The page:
News and Information
Caprivi torture cases settled out of court
|October 2, 2008
| Caprivi torture cases settled out of court
THREE civil claims against Government in connection with the torture of people who were detained following separatist attacks that were carried out at Katima Mulilo on August 2 1999 were settled out of court this week.
The three claims, in which three of the men facing charges in the main Caprivi high treason trial were suing the Ministers of Home Affairs and Defence for a total of N$1,65 million, were scheduled to be the subject of a trial in the High Court in Windhoek this week.
However, on Tuesday, which was set to be the starting date for the trial, Judge President Petrus Damaseb was asked by lawyers George Coleman, representing the two Ministers, and Legal Assistance Centre Director Norman Tjombe, representing the three treason suspects, to remove the three cases from the court roll.
The three claims had been settled out of court, with the terms of the settlements kept under wraps.
Tjombe told The Namibian yesterday that the LAC is trying to finalise all of the still-pending civil claims against Government in connection with human rights violations in the Caprivi Region after the attacks of August 2 1999.
Criminal charges against Police officers who are accused of being responsible for assaults and torture in the Caprivi Region nine years ago are also still pending, though, Tjombe added.
He said he had instructions to bring an application to compel the Prosecutor General to either prosecute the people accused of these violations, or to issue a certificate stating that a prosecution was declined, so that the LAC could then institute private prosecutions against the accused Police officers.
The stance of the Office of the Prosecutor General has so far been that the prosecution of the people facing charges in the two Caprivi high treason trials should be dealt with first, before Police officers accused of committing crimes against the treason suspects might be prosecuted.
In the cases settled this week, treason trial accused Derick Ndala, Sylvester Ngalaule and Herbert Mutahane were each suing the Ministers of Home Affairs and Defence for a total of N$550 000 for allegedly having been assaulted, tortured and unlawfully detained after being arrested in the wake of the attacks at Katima Mulilo more than nine years ago.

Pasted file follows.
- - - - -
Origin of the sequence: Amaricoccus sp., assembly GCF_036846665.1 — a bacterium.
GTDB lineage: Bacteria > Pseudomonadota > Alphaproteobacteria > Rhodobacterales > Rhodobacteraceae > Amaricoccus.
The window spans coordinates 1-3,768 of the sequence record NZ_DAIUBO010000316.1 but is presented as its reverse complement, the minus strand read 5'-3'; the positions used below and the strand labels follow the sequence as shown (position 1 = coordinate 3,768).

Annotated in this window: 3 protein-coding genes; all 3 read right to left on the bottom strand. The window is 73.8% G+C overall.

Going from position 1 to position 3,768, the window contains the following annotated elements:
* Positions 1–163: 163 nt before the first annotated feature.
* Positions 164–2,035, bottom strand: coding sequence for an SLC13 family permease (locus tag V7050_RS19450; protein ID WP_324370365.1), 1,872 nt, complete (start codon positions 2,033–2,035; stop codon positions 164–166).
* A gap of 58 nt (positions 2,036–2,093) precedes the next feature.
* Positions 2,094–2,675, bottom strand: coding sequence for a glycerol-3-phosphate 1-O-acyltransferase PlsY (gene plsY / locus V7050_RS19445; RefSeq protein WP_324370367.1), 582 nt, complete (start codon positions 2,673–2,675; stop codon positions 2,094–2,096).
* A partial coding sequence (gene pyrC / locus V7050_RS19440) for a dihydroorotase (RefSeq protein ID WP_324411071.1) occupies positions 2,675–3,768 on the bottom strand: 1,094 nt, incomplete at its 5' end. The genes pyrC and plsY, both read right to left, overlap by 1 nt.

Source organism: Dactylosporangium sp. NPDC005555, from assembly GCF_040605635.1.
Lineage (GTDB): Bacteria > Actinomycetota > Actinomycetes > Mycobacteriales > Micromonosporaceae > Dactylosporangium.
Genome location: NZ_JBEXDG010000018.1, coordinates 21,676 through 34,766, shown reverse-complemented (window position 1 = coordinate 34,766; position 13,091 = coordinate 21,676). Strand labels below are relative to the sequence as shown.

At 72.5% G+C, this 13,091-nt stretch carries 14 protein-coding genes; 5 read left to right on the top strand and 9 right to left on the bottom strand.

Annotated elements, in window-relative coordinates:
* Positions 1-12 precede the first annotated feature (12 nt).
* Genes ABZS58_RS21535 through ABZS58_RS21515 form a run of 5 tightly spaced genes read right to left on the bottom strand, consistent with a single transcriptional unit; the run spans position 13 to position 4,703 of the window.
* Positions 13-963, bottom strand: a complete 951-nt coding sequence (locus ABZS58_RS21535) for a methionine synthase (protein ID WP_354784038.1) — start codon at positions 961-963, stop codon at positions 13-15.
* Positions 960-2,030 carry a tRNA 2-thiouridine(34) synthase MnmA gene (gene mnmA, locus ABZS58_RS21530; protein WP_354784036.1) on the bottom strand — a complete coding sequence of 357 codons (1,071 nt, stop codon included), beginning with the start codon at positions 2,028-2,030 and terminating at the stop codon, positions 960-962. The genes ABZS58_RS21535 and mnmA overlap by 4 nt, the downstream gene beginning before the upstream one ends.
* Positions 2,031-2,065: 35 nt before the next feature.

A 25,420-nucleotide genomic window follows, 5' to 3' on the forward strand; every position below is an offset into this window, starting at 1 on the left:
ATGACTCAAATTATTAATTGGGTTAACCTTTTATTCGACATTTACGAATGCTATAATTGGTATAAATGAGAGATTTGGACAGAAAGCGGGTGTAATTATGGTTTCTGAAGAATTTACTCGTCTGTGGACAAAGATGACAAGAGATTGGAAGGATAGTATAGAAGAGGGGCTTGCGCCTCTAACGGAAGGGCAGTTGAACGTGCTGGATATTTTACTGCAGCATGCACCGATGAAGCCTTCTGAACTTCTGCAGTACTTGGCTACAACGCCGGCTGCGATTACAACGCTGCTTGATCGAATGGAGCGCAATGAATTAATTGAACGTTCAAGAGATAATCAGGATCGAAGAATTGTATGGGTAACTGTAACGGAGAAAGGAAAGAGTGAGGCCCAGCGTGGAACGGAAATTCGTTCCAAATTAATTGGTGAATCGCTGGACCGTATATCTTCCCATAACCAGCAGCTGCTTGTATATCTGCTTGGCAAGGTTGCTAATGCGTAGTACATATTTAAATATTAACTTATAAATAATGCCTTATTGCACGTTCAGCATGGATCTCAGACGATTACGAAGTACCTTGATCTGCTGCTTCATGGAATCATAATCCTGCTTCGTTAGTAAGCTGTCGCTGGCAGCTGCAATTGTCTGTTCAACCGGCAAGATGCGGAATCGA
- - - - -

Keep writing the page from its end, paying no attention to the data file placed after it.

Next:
Their claims against the Ministers were filed with the High Court in July 2000.
With Ndala, Ngalaule and Mutahane for the most part making similar allegations against members of the Namibian Police and the Namibia Defence Force in their respective claims, almost identical responses to these claims were also filed with the court on behalf of the Ministers who were responsible for the Police and NDF in 1999.
In these responses it was stated on behalf of the Ministers that the claims about having been assaulted, tortured, subjected to inhuman or degrading treatment, and then being denied medical treatment, were all denied.
It was also stated that the Ministers did not know how the three men had sustained alleged injuries that they claimed to have received in the assaults on them.
Ndala, Ngalaule and Mutahane all claimed to have been arrested at their homes at villages in the Caprivi Region on August 2 1999.
According to the Ministers, Ndala and Mutahane were arrested in the bush at Katima Mulilo on the morning of August 2 1999, while Ngalaule was arrested at Mpacha military base near the town.
It was claimed on behalf of the Ministers that Ngalaule was arrested while participating in an attack on the military base, while Ndala and Mutahane were arrested because it was suspected that they had participated in an armed insurrection and attacks on that day.
After being detained, they were beaten with sjamboks, all three men claimed.
Ngalaule and Mutahane also claimed that they were tortured through electrical shocks being administered to their private parts and feet, while Ndala and Mutahane further claimed that they were stripped naked and beaten with firearms.
Ndala and Mutahane stated they were detained at the Katima Mulilo Police Station until August 3 1999, when they were transported to the Grootfontein military base.
There they were detained for almost another three weeks, until August 23 1999, before making a first appearance in court at Grootfontein.
It was admitted on behalf of the Ministers that Ngalaule was similarly detained in the same time period.
The three men each claimed N$300 000 for the alleged assaults, torture and other ill-treatment.
They also claimed N$250 000 each for alleged unlawful detention.
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